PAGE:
“The engine has margins, and history shows they are often needed,” he says. “Engines run hotter over time, so those reserves were a plus for us.”
Hess says P&W has a roadmap to increase the GTF fuel savings to 20-30% from 15% by the middle of the next decade. Some of that will come from bigger fans that increase bypass ratio to 15-18 from around 12 on the PW1000G, but P&W also plans to improve the core.
This will involve increasing the overall temperature of the engine and require new materials, says Adams. “We will drive thermal efficiency. Core technology will push overall pressure ratio beyond 60, which is the next threshold for this size of engine.”
“Temperature is a value trade with cash operating cost. We will not arbitrarily drive temperatures too high to gain performance but lose on maintenance cost,” he says. “We are in a good place with the current GTF.”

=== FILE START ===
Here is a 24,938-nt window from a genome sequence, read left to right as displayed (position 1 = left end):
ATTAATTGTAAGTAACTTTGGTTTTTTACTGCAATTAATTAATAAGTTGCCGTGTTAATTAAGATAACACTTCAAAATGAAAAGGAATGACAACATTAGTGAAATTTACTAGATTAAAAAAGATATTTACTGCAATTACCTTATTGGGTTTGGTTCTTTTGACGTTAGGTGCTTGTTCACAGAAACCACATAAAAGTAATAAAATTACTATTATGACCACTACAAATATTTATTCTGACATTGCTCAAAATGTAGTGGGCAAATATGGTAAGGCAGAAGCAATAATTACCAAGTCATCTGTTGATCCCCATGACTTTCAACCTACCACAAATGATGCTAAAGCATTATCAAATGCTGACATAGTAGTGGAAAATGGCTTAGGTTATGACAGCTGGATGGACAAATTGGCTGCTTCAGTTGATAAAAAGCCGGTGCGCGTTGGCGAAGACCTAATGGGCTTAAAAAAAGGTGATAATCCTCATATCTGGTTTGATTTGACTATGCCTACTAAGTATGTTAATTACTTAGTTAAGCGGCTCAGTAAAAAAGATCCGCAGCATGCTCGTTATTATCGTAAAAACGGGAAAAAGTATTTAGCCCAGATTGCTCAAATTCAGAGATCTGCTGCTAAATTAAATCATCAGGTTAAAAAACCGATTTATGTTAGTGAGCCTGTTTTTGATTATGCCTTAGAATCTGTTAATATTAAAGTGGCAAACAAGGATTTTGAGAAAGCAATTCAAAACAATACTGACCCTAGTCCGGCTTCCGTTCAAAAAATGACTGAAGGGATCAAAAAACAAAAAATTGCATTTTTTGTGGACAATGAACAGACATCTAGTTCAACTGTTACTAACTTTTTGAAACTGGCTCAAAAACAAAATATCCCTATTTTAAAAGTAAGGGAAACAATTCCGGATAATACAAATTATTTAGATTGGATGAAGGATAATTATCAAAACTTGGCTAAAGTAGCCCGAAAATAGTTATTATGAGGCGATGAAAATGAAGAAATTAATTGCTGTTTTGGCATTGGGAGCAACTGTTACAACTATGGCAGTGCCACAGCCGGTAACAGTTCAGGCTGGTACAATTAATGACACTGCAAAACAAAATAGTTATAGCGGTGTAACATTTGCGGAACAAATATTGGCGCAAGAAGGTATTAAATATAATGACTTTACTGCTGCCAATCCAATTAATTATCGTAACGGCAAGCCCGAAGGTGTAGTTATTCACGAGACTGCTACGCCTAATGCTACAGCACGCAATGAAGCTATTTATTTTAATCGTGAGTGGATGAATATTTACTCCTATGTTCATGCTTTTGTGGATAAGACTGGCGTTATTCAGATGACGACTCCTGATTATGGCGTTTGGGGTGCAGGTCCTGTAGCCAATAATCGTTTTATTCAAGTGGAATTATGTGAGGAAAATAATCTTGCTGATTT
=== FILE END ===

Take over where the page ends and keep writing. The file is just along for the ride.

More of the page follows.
Referencing CFM’s first use of additive manufacturing, in the Leap fuel nozzle, Hess says “On entry into service on the CSeries, our engine will have 25-26 parts that are additive.” The PW1500 for the CSeries will also have “around 200” composite parts, he says.
On CMCs in engines, used for the first time in the Leap, Hess says P&W had a CMC part in the F135 engine for the F-35 Joint Strike Fighter, “but we decided to replace it with an alternative composite material for lower cost and risk. We are at least as capable in composites as the competition.”